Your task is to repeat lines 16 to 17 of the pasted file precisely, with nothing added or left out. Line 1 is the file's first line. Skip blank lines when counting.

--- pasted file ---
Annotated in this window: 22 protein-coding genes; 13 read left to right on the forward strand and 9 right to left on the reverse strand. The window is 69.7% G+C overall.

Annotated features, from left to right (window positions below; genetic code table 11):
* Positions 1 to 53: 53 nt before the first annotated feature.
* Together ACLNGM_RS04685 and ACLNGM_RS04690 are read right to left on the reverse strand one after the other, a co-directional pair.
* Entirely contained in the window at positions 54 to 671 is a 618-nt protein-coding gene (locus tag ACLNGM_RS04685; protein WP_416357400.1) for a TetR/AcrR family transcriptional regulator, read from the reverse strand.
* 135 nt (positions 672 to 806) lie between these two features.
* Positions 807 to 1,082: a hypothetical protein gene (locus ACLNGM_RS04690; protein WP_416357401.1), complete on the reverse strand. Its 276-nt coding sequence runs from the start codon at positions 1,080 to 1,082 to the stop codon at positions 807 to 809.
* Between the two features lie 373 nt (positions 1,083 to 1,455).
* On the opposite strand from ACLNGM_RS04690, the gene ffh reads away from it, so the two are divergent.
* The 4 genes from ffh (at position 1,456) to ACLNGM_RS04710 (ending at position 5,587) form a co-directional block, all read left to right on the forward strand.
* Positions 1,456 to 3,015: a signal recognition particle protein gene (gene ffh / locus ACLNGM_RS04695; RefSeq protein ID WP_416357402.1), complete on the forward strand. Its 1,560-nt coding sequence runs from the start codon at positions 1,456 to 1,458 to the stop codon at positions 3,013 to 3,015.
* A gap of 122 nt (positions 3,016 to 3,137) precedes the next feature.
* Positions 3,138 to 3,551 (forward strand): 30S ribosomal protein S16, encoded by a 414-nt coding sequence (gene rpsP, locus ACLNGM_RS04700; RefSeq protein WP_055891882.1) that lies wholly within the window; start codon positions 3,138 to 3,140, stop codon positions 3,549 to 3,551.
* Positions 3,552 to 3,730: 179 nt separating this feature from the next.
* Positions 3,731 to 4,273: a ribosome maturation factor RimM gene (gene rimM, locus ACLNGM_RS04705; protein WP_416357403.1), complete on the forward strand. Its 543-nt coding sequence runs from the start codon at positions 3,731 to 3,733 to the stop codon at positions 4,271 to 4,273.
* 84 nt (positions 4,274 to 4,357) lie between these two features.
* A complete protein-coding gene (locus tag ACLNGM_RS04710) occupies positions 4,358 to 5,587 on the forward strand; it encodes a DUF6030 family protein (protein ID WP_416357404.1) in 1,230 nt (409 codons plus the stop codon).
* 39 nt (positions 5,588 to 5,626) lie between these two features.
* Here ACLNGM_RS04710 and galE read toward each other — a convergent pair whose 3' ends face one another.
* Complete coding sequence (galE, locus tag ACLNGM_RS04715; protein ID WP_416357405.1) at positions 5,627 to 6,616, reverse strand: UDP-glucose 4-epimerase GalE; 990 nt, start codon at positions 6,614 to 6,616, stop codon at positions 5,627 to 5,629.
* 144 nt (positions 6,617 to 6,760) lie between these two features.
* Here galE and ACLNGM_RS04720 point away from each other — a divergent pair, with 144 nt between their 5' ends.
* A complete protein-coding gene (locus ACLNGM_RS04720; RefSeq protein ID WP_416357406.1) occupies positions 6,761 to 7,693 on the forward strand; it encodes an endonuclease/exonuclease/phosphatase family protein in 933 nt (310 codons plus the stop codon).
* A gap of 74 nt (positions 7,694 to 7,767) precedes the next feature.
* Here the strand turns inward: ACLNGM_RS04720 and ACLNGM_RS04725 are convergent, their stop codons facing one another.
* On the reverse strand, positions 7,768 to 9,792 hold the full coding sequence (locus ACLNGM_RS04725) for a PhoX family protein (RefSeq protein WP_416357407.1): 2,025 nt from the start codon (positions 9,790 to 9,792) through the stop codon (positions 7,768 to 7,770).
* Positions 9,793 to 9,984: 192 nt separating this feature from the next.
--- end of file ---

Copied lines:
* 84 nt (positions 4,274 to 4,357) lie between these two features.
* A complete protein-coding gene (locus tag ACLNGM_RS04710) occupies positions 4,358 to 5,587 on the forward strand; it encodes a DUF6030 family protein (protein ID WP_416357404.1) in 1,230 nt (409 codons plus the stop codon).